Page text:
In this prior art process, error was introduced by evaporation of water in the scrubber. An attempt to compensate for this error resulted in the introduction of error caused by loss of mist from the scrubber. This prior art process was also sensitive to variations in the flow rate of water to the scrubber.

It is a principal objective of the invention to provide a method for determining fluoride concentration in a fluoride-containing gas, wherein the method eliminates errors caused by evaporation of water from the gas scrubber and of water supplied to the gas scrubber.

It is a related objective of the invention to provide a method for determining fluoride concentrations in a gas that avoids introduction of other errors.

Additional objects and advantages of the present invention will become apparent to persons skilled in the art from the following specification, taken in conjunction with the drawing.

SUMMARY OF THE INVENTION

In accordance with the present invention, a sample of a fluoride-containing gas is mixed in a gas scrubber with an aqueous internal reference solution containing a known concentration of chloride, bromide or iodide ion. Mixture of the gas with the reference solution in the scrubber produces a fluoride-containing solution that is collected and transmitted to a potentiometric apparatus.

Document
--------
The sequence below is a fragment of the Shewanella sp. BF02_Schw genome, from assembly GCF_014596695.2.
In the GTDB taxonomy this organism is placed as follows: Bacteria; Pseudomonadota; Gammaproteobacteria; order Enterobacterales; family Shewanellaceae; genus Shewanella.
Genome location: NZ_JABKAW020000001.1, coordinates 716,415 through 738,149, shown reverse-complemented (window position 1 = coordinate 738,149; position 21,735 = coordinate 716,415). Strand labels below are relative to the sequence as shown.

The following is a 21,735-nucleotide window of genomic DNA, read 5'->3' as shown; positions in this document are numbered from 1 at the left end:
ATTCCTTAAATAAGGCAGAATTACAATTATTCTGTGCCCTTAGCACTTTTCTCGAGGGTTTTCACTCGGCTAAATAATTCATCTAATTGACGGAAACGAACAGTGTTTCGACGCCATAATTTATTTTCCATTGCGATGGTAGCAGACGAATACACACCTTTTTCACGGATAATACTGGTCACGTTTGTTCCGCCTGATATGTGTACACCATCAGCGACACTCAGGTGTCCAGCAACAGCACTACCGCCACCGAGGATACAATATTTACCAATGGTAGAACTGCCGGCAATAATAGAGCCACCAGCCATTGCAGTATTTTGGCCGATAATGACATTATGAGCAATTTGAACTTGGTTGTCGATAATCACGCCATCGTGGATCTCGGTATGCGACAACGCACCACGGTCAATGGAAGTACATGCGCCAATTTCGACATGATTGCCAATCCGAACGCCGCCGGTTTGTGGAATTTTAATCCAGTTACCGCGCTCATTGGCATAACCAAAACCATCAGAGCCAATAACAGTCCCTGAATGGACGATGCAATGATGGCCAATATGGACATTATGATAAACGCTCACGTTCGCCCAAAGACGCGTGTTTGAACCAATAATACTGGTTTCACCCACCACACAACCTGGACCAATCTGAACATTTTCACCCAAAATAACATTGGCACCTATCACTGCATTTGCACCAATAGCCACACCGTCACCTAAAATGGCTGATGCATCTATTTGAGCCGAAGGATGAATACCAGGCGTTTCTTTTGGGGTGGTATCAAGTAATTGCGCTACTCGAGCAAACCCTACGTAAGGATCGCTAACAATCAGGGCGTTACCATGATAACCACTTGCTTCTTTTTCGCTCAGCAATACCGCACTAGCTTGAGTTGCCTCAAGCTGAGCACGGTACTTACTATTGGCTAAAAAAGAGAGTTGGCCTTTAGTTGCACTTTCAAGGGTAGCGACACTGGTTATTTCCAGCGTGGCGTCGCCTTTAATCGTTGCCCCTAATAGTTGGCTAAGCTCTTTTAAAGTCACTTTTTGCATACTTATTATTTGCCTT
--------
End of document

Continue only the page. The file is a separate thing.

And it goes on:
The potentiometric apparatus includes a first electrode and a second electrode, both contacting the fluoride-containing solution. The first electrode has an element sensitive to the fluoride ion concentration, and the second electrode has an element sensitive to chloride, bromide or iodide ion concentration. The fluoride-containing solution is buffered to maintain its pH below 8 in the potentiometric apparatus.

In a preferred embodiment, the internal reference solution comprises dissolved potassium bromide, and the second electrode has an element sensitive to concentration of bromide ion.

BRIEF DESCRIPTION OF THE DRAWING

The sole FIGURE is a flow sheet diagram, schematically illustrating the method of the invention.

DETAILED DESCRIPTION OF A PREFERRED EMBODIMENT